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GRS Densitometer

Stock #:1DEGE-DENS04
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The GRS densitometer, when used with line-point transect sampling, combineshorizontal and vertical vegetation sampling thereby enabling the collection ofresource information across the landscape (horizontally) at different canopylevels (vertically). This technique provides estimates of cover for any elementin a vegetated environment such as: trees, shrubs, herbaceous, down woodymaterial, fuels, snags etc. This method of sampling has been shown to beaccurate, objective, and repeatable between observers.

The cover estimates generated using the GRS densitometer are based on anevaluation of cover data collected at sample points evenly spaced alongtransects. For example, trees are determined to be "cover" trees bysighting through the densitometer and determining whether any portion of a treecrown intersects the vertical line of sight through the densitometer. Thevertical line of sight is obtained by levelling both of the densitometer'sbubble-levels and then sighting through the instruments so that the sightingmarks are aligned. The GRS Densitometer can be oriented to sight either up ordown, to provide canopy and/or ground sample.

Transects of several different forms and lengths may be used, depending onthe characteristics of the sample area. If the sample area is too small toeffectively place a straight-line transect within, then a diamond-shaped ortriangular shaped intersect can be used. The transect layout should avoid anypotential bias and error that may result from the systematic orientation of thetransect with respect to physiographic (terrain) features.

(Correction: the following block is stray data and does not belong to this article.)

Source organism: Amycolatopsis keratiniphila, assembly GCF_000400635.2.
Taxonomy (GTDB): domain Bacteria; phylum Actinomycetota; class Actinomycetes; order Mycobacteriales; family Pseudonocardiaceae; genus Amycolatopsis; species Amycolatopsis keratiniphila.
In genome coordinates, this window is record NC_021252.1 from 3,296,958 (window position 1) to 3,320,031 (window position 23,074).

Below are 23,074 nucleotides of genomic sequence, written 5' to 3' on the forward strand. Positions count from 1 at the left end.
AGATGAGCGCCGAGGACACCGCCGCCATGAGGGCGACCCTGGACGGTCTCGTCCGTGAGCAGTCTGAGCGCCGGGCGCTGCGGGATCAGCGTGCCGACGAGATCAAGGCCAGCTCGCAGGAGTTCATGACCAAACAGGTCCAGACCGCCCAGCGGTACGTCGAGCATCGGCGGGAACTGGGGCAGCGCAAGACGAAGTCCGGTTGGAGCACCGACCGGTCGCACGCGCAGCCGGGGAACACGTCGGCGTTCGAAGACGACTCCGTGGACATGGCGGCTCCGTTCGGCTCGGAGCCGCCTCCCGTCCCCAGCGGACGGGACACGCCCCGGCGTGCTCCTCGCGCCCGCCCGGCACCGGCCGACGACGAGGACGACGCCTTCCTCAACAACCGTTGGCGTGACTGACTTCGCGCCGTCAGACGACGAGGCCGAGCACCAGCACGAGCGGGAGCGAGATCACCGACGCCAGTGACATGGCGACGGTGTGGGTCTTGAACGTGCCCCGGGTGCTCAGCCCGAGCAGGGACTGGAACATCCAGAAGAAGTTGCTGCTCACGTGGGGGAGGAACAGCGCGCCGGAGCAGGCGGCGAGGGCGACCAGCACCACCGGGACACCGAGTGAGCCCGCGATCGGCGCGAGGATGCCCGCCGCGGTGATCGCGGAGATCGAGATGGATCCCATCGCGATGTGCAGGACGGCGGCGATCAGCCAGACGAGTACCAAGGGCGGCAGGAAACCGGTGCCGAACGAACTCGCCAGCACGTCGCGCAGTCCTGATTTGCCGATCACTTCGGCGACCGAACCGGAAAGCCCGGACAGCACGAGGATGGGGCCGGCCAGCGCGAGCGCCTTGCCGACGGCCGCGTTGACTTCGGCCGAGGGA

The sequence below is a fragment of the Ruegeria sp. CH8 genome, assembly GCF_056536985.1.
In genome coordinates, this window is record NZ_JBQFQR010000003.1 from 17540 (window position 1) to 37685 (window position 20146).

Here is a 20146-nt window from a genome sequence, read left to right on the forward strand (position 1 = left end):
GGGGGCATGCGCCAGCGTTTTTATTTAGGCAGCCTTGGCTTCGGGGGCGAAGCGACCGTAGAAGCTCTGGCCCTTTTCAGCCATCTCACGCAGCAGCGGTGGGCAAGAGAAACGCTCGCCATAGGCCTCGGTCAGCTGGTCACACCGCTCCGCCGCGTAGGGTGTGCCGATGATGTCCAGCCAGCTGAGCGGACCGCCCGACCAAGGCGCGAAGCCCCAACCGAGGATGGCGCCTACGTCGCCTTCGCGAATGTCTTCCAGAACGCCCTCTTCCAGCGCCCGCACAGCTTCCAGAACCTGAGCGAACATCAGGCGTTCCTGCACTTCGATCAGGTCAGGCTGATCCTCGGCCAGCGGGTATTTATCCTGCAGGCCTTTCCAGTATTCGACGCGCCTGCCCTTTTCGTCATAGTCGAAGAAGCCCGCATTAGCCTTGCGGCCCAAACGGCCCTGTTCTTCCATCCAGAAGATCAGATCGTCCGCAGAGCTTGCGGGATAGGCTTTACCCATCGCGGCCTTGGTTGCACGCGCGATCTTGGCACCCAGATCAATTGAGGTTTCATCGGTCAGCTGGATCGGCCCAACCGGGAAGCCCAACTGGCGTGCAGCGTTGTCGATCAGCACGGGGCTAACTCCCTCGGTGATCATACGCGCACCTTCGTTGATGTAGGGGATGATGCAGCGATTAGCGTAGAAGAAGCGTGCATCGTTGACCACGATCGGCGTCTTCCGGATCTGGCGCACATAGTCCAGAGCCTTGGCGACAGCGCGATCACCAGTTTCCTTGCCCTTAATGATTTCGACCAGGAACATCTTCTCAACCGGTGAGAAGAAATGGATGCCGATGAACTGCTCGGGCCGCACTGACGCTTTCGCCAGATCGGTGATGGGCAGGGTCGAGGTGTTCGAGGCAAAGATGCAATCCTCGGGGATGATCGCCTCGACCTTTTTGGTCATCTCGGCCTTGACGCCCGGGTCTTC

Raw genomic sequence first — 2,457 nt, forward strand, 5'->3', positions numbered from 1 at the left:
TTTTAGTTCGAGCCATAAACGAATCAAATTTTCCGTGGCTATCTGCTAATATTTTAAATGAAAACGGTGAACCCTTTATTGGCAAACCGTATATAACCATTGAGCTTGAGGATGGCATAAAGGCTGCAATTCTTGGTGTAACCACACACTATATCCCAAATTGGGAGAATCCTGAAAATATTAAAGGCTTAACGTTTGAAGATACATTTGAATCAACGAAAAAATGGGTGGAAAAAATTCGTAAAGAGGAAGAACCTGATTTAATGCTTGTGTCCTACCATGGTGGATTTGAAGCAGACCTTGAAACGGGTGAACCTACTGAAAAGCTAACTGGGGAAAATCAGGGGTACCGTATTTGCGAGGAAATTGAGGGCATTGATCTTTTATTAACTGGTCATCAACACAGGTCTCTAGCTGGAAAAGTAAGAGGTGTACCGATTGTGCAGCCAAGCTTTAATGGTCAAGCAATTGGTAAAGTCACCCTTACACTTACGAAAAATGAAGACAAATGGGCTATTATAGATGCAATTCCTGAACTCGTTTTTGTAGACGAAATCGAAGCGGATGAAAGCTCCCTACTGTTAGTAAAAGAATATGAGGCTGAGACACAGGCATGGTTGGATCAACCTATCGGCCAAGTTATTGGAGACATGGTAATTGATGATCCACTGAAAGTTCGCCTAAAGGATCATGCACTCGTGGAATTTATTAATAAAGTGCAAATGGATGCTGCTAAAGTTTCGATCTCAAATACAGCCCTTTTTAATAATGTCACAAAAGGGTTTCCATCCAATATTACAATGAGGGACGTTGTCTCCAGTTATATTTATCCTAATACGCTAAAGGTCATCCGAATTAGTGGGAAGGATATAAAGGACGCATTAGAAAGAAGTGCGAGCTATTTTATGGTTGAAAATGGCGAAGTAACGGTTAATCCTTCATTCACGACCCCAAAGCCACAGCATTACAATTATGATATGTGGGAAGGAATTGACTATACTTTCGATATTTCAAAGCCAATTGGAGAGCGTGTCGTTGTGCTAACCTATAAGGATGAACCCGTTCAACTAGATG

The point-transect sampling methodology provides estimates of the covercontribution of the different characteristics measured at each point along thetransect. Estimated distributions of species composition, tree size, age, crowndiameter, and any other sampled characteristics are easily generated by dividingthe number of points tallied for each recorded characteristic by the totalnumber of sample points. For example, if 100 points are sampled along thetransect and 29 of the sample points are covered by Douglas-fir trees, then theestimated cover of Douglas-fir is 29 percent. If 17 of the 100 sample pointsindicate cover is provided by trees equal to or greater than 36" dbh thenthe estimated cover of the 36" + size class is 17 percent. If 74 samplepoints indicate conifer cover and 9 points indicate hardwood cover then thetotal tree cover estimate is 83 percent ((74+9)/100) and the estimated percentconifer composition is 89.2 percent (74/83).


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